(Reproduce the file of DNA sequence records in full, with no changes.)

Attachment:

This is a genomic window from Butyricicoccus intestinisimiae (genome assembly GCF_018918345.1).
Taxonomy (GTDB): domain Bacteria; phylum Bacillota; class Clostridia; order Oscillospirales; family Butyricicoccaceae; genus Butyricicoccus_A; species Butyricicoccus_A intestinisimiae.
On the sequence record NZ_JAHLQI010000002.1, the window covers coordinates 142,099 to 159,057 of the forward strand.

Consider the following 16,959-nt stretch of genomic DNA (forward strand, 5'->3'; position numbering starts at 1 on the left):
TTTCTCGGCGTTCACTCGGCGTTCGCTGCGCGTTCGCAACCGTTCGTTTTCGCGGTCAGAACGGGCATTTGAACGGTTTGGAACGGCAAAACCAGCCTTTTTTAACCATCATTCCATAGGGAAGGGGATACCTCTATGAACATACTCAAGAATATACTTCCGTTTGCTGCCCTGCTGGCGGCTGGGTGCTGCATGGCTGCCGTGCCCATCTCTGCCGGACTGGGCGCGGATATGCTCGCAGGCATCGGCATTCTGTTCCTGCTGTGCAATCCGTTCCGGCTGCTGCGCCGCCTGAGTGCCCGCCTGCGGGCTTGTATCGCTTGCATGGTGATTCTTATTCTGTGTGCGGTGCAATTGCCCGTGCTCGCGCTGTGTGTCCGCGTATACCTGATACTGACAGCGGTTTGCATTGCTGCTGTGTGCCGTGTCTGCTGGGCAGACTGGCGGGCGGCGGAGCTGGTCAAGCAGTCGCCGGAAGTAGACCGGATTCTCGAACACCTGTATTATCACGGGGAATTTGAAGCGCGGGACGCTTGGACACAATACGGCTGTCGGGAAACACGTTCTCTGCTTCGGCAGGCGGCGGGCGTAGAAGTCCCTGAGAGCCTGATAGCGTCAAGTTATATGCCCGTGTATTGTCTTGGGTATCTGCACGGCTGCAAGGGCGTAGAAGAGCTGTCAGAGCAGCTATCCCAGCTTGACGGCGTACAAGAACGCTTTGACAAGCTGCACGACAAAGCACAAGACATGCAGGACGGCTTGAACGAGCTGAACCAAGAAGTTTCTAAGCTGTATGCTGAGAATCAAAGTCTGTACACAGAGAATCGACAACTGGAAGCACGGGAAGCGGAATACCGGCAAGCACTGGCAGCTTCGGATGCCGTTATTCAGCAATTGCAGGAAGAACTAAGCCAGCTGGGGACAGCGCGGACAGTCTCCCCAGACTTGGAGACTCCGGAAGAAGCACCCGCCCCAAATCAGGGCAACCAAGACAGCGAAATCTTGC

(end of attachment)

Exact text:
This is a genomic window from Butyricicoccus intestinisimiae (genome assembly GCF_018918345.1).
Taxonomy (GTDB): domain Bacteria; phylum Bacillota; class Clostridia; order Oscillospirales; family Butyricicoccaceae; genus Butyricicoccus_A; species Butyricicoccus_A intestinisimiae.
On the sequence record NZ_JAHLQI010000002.1, the window covers coordinates 142,099 to 159,057 of the forward strand.

Consider the following 16,959-nt stretch of genomic DNA (forward strand, 5'->3'; position numbering starts at 1 on the left):
TTTCTCGGCGTTCACTCGGCGTTCGCTGCGCGTTCGCAACCGTTCGTTTTCGCGGTCAGAACGGGCATTTGAACGGTTTGGAACGGCAAAACCAGCCTTTTTTAACCATCATTCCATAGGGAAGGGGATACCTCTATGAACATACTCAAGAATATACTTCCGTTTGCTGCCCTGCTGGCGGCTGGGTGCTGCATGGCTGCCGTGCCCATCTCTGCCGGACTGGGCGCGGATATGCTCGCAGGCATCGGCATTCTGTTCCTGCTGTGCAATCCGTTCCGGCTGCTGCGCCGCCTGAGTGCCCGCCTGCGGGCTTGTATCGCTTGCATGGTGATTCTTATTCTGTGTGCGGTGCAATTGCCCGTGCTCGCGCTGTGTGTCCGCGTATACCTGATACTGACAGCGGTTTGCATTGCTGCTGTGTGCCGTGTCTGCTGGGCAGACTGGCGGGCGGCGGAGCTGGTCAAGCAGTCGCCGGAAGTAGACCGGATTCTCGAACACCTGTATTATCACGGGGAATTTGAAGCGCGGGACGCTTGGACACAATACGGCTGTCGGGAAACACGTTCTCTGCTTCGGCAGGCGGCGGGCGTAGAAGTCCCTGAGAGCCTGATAGCGTCAAGTTATATGCCCGTGTATTGTCTTGGGTATCTGCACGGCTGCAAGGGCGTAGAAGAGCTGTCAGAGCAGCTATCCCAGCTTGACGGCGTACAAGAACGCTTTGACAAGCTGCACGACAAAGCACAAGACATGCAGGACGGCTTGAACGAGCTGAACCAAGAAGTTTCTAAGCTGTATGCTGAGAATCAAAGTCTGTACACAGAGAATCGACAACTGGAAGCACGGGAAGCGGAATACCGGCAAGCACTGGCAGCTTCGGATGCCGTTATTCAGCAATTGCAGGAAGAACTAAGCCAGCTGGGGACAGCGCGGACAGTCTCCCCAGACTTGGAGACTCCGGAAGAAGCACCCGCCCCAAATCAGGGCAACCAAGACAGCGAAATCTTGC